Anthony Horowitz was born in Stanmore, England, in 1955. He is a prolific and successful screenwriter and novelist, having written over 50 books and numerous television series, including the popular Agatha Christie's 'Poirot', and Foyle's War. Horowitz was sent to boarding school at the age of eight, where he entertained fellow students by retelling stories he'd read. He attended the University of York, graduating with a BA in English literature in 1977.
Horowitz is credited with encouraging children - particularly boys - to read, with thrilling and suspenseful books such as the Alex Rider series, and The Power of Five (known as The Gatekeepers in the US); and with the humourous children's detective series, The Diamond Brothers, about the world's worst detective. He now lives in Central London with his wife. They have two adult sons, Nicholas and Cassian. [Source]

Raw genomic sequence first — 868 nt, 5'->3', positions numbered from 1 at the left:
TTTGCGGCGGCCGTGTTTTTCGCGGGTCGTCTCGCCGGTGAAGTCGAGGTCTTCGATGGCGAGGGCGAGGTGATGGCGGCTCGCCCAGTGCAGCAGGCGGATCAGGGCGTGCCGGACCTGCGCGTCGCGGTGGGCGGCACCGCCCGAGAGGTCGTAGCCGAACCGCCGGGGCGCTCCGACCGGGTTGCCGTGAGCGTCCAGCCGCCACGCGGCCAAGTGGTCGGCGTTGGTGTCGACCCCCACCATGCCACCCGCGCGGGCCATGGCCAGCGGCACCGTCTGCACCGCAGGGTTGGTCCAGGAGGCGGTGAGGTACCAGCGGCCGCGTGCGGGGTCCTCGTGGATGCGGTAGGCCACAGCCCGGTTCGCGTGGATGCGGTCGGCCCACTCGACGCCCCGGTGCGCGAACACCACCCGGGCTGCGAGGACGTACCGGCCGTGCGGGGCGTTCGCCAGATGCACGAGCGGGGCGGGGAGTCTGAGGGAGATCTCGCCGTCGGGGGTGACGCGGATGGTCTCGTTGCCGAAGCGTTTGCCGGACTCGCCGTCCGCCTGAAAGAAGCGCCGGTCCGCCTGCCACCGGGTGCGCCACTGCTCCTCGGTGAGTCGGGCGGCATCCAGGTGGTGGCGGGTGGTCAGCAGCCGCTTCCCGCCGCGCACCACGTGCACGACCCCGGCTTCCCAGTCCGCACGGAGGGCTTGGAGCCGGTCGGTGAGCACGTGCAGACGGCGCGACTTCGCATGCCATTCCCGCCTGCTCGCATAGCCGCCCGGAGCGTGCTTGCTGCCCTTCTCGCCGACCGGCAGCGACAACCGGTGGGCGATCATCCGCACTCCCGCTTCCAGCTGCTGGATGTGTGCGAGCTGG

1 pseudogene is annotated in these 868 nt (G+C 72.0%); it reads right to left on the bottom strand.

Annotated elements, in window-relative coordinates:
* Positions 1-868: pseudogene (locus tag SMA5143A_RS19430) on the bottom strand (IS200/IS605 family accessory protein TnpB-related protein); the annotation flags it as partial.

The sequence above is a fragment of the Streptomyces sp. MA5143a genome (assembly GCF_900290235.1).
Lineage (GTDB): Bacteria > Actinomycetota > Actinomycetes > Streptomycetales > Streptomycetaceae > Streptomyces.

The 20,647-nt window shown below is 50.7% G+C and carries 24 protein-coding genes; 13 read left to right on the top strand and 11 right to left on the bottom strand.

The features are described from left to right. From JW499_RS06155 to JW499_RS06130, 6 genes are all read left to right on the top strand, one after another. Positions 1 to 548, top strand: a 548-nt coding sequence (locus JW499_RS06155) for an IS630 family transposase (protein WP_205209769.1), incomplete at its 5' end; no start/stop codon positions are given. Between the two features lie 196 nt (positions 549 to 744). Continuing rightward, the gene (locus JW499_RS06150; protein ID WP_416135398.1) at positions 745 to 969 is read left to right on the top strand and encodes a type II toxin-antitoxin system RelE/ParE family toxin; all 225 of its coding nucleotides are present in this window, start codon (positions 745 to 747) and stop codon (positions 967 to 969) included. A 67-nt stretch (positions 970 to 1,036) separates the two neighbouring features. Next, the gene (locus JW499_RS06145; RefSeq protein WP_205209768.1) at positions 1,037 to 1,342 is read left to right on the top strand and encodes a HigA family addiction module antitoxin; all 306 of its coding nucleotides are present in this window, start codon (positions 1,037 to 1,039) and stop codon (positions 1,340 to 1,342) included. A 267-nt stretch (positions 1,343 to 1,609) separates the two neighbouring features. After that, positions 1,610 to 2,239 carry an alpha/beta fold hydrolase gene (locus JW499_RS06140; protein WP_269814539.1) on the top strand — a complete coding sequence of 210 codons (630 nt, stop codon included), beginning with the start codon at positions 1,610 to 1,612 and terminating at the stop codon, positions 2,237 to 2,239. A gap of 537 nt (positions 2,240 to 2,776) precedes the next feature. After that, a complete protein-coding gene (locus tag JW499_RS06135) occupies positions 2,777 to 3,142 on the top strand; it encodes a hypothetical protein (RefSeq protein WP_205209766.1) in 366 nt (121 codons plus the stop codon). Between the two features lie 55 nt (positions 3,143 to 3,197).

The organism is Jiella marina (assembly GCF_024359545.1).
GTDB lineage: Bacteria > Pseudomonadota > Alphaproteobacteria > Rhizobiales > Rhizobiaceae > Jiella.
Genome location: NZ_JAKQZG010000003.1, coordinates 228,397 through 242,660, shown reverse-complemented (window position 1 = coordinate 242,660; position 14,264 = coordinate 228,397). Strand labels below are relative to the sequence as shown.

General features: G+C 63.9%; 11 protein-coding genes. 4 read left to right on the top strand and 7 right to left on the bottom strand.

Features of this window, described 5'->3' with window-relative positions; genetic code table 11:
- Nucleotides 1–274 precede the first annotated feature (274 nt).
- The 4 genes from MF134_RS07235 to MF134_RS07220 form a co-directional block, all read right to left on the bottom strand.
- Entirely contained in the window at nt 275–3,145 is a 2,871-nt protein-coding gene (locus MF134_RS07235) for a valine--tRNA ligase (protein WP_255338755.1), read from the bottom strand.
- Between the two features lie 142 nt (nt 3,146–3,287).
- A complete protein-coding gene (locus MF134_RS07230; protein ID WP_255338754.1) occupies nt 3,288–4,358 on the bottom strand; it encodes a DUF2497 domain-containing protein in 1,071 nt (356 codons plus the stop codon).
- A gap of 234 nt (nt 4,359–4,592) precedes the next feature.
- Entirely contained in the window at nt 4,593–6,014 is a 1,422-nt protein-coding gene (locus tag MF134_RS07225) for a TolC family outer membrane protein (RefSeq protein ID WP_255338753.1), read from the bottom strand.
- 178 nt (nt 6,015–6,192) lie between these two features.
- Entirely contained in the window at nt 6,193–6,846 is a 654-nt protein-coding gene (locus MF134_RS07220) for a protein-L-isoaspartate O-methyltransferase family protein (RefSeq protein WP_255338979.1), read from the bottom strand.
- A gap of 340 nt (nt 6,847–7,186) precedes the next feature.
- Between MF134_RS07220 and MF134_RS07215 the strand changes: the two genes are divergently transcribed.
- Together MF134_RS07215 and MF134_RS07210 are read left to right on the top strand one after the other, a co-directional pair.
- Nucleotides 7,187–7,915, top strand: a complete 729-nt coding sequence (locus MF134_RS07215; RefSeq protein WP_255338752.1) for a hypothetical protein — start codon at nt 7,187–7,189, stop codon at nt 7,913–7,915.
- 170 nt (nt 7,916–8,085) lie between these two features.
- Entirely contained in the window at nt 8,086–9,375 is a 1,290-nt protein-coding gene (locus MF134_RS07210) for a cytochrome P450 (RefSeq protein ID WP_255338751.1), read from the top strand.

Author's Comment: I knew without any doubt that I would be a writer when I was eight years old. This was partly due to the fact that I as no good at anything else (still true today). I was sent to a really horrible boarding school called Orley Farm, in North London. It was an all boy's school. The headmaster was allowed to beat you - and he often did. After lights out, I used to tell the other boys stories as a way of escape. I also discovered reading. The library was the only place in the school where I was happy. I wrote a play when I was ten. It was called 'The Thing that Never Happened' and it was all about Guy Fawkes. I suppose I've been writing full-time ever since.